2. Sorry, I was a bit unclear. When I said “I am agnostic on the merits of the ALST”, I meant I *personally* don’t know enough. On the other hand, I do believe that the parties involved in making the decisions about the ALST were better equipped to make those judgments than I was. I did not mean to advocate for more evidence to be collected about the ALST. I will however advocate for you to actually look at the evidence that had already been collected.

          You call my attitude irrational skepticism. I call it an awareness that there are entire fields of study that investigate the fairness and merits of different forms of testing, and that what they find doesn’t always align well with “common sense”.

          Here’s some evidence you might find more convincing, on the reasonableness of skepticism here. Looking through the top few results for journalism covering the abolishment of the ALST, it appears that the director of education policy at the Manhattan Institute was initially in favor of the ALST, but after actually trying a 20-minute practice test for it, decided to come out against the use of the ALST.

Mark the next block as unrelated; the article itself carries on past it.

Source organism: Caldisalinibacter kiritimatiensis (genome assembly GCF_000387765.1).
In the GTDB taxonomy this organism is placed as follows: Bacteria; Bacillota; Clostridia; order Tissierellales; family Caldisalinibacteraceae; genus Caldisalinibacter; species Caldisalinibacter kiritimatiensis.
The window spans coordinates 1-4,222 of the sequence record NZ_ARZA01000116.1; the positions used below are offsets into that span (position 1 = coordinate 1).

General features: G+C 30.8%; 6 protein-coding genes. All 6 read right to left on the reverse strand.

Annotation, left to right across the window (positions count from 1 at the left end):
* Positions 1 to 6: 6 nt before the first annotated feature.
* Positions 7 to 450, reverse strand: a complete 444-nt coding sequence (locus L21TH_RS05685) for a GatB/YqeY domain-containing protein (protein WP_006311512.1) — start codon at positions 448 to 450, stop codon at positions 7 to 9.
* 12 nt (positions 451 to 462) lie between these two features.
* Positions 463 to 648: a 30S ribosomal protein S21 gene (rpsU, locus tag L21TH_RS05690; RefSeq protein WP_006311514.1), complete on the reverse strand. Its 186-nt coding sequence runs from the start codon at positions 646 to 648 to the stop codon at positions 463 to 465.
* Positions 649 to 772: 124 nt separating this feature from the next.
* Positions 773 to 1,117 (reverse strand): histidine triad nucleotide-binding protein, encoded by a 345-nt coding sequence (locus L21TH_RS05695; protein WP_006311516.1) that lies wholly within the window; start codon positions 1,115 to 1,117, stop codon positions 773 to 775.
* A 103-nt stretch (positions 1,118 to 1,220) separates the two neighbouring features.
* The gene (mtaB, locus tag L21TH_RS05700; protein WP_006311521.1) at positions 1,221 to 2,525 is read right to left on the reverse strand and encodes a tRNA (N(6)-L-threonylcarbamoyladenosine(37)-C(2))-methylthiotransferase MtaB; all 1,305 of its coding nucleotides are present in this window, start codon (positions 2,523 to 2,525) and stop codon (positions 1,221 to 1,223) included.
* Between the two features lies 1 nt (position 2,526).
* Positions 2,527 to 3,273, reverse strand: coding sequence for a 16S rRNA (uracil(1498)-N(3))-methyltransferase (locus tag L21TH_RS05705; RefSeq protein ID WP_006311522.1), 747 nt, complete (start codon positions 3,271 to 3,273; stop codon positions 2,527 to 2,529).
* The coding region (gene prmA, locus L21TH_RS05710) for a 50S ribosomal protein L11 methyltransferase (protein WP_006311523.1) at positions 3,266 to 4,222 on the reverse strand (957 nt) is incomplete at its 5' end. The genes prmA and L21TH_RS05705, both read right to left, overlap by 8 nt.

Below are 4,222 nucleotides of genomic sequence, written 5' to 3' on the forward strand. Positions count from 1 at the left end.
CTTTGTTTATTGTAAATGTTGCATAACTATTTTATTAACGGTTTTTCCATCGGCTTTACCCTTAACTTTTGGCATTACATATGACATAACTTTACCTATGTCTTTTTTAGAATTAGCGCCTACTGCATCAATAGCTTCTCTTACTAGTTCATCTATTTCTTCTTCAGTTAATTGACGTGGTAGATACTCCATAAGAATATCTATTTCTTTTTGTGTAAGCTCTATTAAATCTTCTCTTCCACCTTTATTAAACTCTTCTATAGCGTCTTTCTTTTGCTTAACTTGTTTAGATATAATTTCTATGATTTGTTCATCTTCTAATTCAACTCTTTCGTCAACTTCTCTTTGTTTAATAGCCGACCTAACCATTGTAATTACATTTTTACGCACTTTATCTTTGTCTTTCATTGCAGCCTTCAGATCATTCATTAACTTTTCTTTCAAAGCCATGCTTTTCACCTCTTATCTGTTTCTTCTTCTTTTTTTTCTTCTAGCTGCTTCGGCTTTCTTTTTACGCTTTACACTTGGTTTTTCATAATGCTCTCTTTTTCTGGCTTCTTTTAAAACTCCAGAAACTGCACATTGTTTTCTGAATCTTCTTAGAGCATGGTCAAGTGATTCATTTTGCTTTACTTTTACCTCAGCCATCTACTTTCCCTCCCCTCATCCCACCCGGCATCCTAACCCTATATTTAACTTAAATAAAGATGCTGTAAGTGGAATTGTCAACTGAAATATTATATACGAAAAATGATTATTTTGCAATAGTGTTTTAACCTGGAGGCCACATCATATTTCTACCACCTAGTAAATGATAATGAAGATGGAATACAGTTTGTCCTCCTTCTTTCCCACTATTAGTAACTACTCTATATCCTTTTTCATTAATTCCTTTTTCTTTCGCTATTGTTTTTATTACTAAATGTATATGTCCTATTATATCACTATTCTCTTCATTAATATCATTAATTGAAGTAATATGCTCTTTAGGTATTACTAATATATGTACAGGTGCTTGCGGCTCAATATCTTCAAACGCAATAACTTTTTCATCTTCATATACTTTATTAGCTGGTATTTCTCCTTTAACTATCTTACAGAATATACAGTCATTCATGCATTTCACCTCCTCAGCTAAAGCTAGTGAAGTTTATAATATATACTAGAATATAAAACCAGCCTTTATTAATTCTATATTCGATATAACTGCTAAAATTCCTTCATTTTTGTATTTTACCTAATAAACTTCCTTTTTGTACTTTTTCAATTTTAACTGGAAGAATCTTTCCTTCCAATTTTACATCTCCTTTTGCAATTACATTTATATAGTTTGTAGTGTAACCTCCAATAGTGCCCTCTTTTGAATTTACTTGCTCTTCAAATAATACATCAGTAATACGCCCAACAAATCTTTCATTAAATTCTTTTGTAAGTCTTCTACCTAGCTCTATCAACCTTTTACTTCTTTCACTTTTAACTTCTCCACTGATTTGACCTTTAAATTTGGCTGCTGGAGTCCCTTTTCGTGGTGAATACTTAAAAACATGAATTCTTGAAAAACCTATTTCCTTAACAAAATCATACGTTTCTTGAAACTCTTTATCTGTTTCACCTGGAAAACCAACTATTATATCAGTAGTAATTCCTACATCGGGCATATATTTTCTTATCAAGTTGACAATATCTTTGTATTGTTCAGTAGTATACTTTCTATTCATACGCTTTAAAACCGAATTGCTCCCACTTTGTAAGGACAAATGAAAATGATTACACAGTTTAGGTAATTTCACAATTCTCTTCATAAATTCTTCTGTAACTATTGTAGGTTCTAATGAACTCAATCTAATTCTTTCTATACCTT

Initially in favor: http://nypost.com/2017/03/06/state-considering-major-changes-to-teacher-certification-exams/
          Later against: http://www.nydailynews.com/new-york/test-meant-screen-n-y-teachers-weeded-minorities-article-1.2995796
          https://www.mhpbooks.com/nyc-cuts-burdensome-teacher-literacy-test/

          The Board of Regents convened a task force of 35 teachers who came to the conclusion that the ALST was too expensive and unnecessary in light of the other tests and requirements.
          http://www.nysed.gov/news/2017/board-regents-act-amend-states-teacher-certification-requirements-based-recommendations

          There is for instance, an edTPA test that teachers did and still have to pass. Among other things, the edTPA has applicants actually demonstrate their skills in real classrooms, whereupon footage of the trial would be reviewed by a panel. So the dropping of the ALST only permits people who would’ve failed the ALST but passed the edTPA. And you have to wonder, if other teachers are looking at footage of someone at work and saying “yeah this is good” while the ALST says they’re illiterate… was the ALST really a good measure of anything useful?